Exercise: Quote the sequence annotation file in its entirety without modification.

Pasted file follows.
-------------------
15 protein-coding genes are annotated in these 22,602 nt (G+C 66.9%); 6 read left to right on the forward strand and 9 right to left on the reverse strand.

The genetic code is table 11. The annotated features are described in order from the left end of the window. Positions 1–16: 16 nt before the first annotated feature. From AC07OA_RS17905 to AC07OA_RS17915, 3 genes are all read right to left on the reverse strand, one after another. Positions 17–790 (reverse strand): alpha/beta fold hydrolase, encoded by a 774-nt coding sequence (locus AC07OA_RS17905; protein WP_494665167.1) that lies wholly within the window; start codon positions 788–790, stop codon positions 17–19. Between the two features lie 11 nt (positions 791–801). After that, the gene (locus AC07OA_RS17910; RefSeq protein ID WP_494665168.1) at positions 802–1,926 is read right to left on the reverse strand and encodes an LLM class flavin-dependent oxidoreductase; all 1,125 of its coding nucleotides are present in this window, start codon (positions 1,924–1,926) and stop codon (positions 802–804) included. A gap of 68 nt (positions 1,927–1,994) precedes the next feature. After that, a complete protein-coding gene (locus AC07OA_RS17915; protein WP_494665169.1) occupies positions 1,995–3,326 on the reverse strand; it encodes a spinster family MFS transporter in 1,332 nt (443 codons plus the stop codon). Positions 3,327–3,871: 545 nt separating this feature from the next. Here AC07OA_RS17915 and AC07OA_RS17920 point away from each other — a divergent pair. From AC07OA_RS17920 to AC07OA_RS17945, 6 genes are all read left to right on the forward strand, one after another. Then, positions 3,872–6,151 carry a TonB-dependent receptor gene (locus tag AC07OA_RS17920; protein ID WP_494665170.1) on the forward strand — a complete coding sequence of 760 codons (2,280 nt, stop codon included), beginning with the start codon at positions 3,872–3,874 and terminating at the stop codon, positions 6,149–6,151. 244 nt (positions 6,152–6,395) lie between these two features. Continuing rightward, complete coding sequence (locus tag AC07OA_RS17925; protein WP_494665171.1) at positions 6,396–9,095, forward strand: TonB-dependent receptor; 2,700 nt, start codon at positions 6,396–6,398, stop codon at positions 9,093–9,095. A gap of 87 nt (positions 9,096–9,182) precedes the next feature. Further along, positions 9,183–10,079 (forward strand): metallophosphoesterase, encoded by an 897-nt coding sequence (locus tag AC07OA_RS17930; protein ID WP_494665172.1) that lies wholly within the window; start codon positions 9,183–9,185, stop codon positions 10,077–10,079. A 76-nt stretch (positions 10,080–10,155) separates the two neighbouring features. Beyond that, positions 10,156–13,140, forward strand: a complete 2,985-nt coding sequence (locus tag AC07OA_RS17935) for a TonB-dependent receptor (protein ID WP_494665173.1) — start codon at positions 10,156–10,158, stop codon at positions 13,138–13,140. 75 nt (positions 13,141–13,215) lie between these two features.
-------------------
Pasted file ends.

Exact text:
15 protein-coding genes are annotated in these 22,602 nt (G+C 66.9%); 6 read left to right on the forward strand and 9 right to left on the reverse strand.

The genetic code is table 11. The annotated features are described in order from the left end of the window. Positions 1–16: 16 nt before the first annotated feature. From AC07OA_RS17905 to AC07OA_RS17915, 3 genes are all read right to left on the reverse strand, one after another. Positions 17–790 (reverse strand): alpha/beta fold hydrolase, encoded by a 774-nt coding sequence (locus AC07OA_RS17905; protein WP_494665167.1) that lies wholly within the window; start codon positions 788–790, stop codon positions 17–19. Between the two features lie 11 nt (positions 791–801). After that, the gene (locus AC07OA_RS17910; RefSeq protein ID WP_494665168.1) at positions 802–1,926 is read right to left on the reverse strand and encodes an LLM class flavin-dependent oxidoreductase; all 1,125 of its coding nucleotides are present in this window, start codon (positions 1,924–1,926) and stop codon (positions 802–804) included. A gap of 68 nt (positions 1,927–1,994) precedes the next feature. After that, a complete protein-coding gene (locus AC07OA_RS17915; protein WP_494665169.1) occupies positions 1,995–3,326 on the reverse strand; it encodes a spinster family MFS transporter in 1,332 nt (443 codons plus the stop codon). Positions 3,327–3,871: 545 nt separating this feature from the next. Here AC07OA_RS17915 and AC07OA_RS17920 point away from each other — a divergent pair. From AC07OA_RS17920 to AC07OA_RS17945, 6 genes are all read left to right on the forward strand, one after another. Then, positions 3,872–6,151 carry a TonB-dependent receptor gene (locus tag AC07OA_RS17920; protein ID WP_494665170.1) on the forward strand — a complete coding sequence of 760 codons (2,280 nt, stop codon included), beginning with the start codon at positions 3,872–3,874 and terminating at the stop codon, positions 6,149–6,151. 244 nt (positions 6,152–6,395) lie between these two features. Continuing rightward, complete coding sequence (locus tag AC07OA_RS17925; protein WP_494665171.1) at positions 6,396–9,095, forward strand: TonB-dependent receptor; 2,700 nt, start codon at positions 6,396–6,398, stop codon at positions 9,093–9,095. A gap of 87 nt (positions 9,096–9,182) precedes the next feature. Further along, positions 9,183–10,079 (forward strand): metallophosphoesterase, encoded by an 897-nt coding sequence (locus tag AC07OA_RS17930; protein ID WP_494665172.1) that lies wholly within the window; start codon positions 9,183–9,185, stop codon positions 10,077–10,079. A 76-nt stretch (positions 10,080–10,155) separates the two neighbouring features. Beyond that, positions 10,156–13,140, forward strand: a complete 2,985-nt coding sequence (locus tag AC07OA_RS17935) for a TonB-dependent receptor (protein ID WP_494665173.1) — start codon at positions 10,156–10,158, stop codon at positions 13,138–13,140. 75 nt (positions 13,141–13,215) lie between these two features.